Although the fourth quarter was relatively strong and helped offset a very poor third quarter, 2015 proved to be a challenging year for investors. Many asset classes were down on the year, and others provided such a minimal return that they were negative on a “real” or inflation adjusted basis. Commodities were the big losers as the Bloomberg Commodity index closed down 25% for the year, highlighted by weakness in energy markets. Other commodities also participated in the rout, with gold down 10% and industrial metals falling the most since 2008. Emerging markets were another very weak area, losing close to 15% for the year as a whole. Yet there were wide disparities between individual countries within this index, leading to a wide range of returns.
The S&P 500 was slightly positive for the year if we include dividends; however, most stocks in the index were down. Without contributions from a handful of stocks that are heavily weighted in the index, the S&P 500 would have closed the year in negative territory. This also helped explain the large disparity between growth and value stocks as the large-cap Russell 1000 Growth index returned a positive 5.7% for the year, versus a negative return of 3.8% for the Russell 1000 Value index, as growth outperformed value by 9.5%. Other stocks, including smaller U.S. companies and international equities, finished the year in negative territory after several years of strong performance.
The Federal Reserve finally raised interest rates, putting pressure on bond markets during the quarter. Most bond indexes were negative for the fourth quarter, depressing full year returns for investment grade bonds. Municipal bonds were an exception, posting good returns as supply and demand fundamentals outweighed the headwind from rising rates. This held true even in the high yield municipal bond market which also posted positive returns in the 1.8% range for the quarter and full year. High yield corporate bonds on the other hand priced in the possibility of a recession, lifting yields to the 9% range and pushing overall returns down 5%.
U.S. stocks as defined by the most commonly used benchmark, the S&P 500, finished 2015 in slightly positive territory. However, this is not what most stock market investors experienced. In this case, the headline return number did not accurately portray the underlying health of the stock market. Stock market technicians use a term called “breadth” of the market to define the overall direction of the market. Breadth is the ratio of advancing stocks to declining stocks and gives insight into the true health of a stock market. For the full year 2015, roughly 40% of stocks included in the S&P 500 were up, compared to 60% of the stocks finishing the year down. Digging deeper shows that five very large companies comprising close to 10% of the index i.e., Microsoft, General Electric, Facebook, Google/Alphabet, and Amazon, were up 21%, 23%, 36%, 48%, and 122% respectively. These five stocks added over 4% to the total return of the S&P, without which, the index would have closed down about 2.5% for the year. Unless an investor owned at least a few of these, results were quite disappointing. While the devaluation in China may have prompted some of the decline in stock prices, full year results were more likely a result of disappointing revenue growth and falling earnings.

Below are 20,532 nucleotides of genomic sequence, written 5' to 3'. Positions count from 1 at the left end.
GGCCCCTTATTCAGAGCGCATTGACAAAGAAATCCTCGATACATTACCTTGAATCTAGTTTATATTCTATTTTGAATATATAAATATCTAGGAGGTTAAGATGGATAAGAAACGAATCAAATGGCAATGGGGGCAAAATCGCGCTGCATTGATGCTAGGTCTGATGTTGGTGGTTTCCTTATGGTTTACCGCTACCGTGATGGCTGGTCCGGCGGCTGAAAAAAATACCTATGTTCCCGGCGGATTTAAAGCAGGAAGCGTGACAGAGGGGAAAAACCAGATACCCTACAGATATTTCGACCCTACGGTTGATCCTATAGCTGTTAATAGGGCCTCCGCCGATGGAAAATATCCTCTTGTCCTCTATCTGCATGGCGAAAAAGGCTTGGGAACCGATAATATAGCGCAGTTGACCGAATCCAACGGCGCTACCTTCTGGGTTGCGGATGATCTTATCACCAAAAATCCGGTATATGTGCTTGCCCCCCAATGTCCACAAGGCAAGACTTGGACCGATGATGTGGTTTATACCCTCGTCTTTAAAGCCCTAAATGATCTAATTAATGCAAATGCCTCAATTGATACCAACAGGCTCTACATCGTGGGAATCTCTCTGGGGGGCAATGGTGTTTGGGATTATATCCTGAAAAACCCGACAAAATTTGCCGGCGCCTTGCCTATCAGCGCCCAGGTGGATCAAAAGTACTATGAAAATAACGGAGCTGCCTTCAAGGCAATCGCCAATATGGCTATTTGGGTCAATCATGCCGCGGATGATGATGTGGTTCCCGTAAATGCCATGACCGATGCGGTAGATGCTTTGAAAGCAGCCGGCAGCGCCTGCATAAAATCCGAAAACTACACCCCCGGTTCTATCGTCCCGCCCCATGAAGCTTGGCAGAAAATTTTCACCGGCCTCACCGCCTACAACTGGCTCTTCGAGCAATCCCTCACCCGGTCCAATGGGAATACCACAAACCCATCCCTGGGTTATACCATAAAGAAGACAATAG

Bond markets were equally challenged in the face of rising interest rates and concerns over credit quality. The one standout was municipal bonds which posted a good year on increased demand by individuals facing higher taxes as well as reduced supply as municipalities watched their budgets. Although U.S. Treasury bonds and some very high quality corporate bonds did feel some pressure from rising interest rates, they still finished the year in positive territory as most of the pressure from a rising Fed funds rate was felt in very short-term instruments. The damage to bonds was done from the most credit sensitive segments of the market. Credit risk, or the risk that the bond issuer fails to pay interest or principal, is measured by the excess premium in the interest rate paid over a Treasury bond that has no credit risk. When the economic outlook is good, this premium is very small. At the end of 2013, investors were demanding a little more than 3% to hold the riskiest of debt, known as non-investment grade bonds or junk bonds. Today, that premium also called “the spread”, is over 5%, bringing high yield bonds to an average annual yield over 9%. This increased spread indicates that bond market investors are expecting a recession in the near future and are requiring greater compensation for the added credit risk since bond defaults increase during a recession. The current premium between Treasury and high yield bonds is the highest it has ever been outside of a recession.
THE U.S. ECONOMY:
Although economic growth was sluggish, the U.S. economy continued to create jobs at a steady clip, reducing the unemployment rate to 5.0% by November’s end. Reports of strong job creation gave the Fed sufficient confidence to raise interest rates, despite weaker readings in other parts of the economy. However, several economic headwinds persisted throughout the year. Strength in the U.S. dollar against major trading partners raised the price of U.S. exports to foreign buyers, impeding U.S. economic growth. Additionally, falling oil prices reduced profits and employment in the growing domestic energy industry and the expected bounce to consumer spending never fully materialized.
We enter 2016 with more uncertainty over economic growth than we have seen in several years. Continued strength in the dollar would be a major drag on growth and could potentially tilt us into negative territory. Another area of concern is employment growth. Growing the workforce and improving productivity, along with capital investment by businesses, are the ingredients for growth. With unemployment down to 5.0%, there are limited opportunities for growth in the workforce. Typically, the Fed would start raising rates at a much higher unemployment rate, thus slowing the drive to full employment and extending the business cycle. At the current trajectory, we should reach unemployment in the low 4% range (typically considered full employment) sometime in 2016. Although there are a number of new developments that may improve worker productivity in the future, it will be more difficult to surpass the advances in computer and internet technology we have experienced over the past two decades. This means research and development spending will not have the same dramatic impact as in the past. Without growth in the workforce, it is more difficult to see economic expansion much beyond 2016.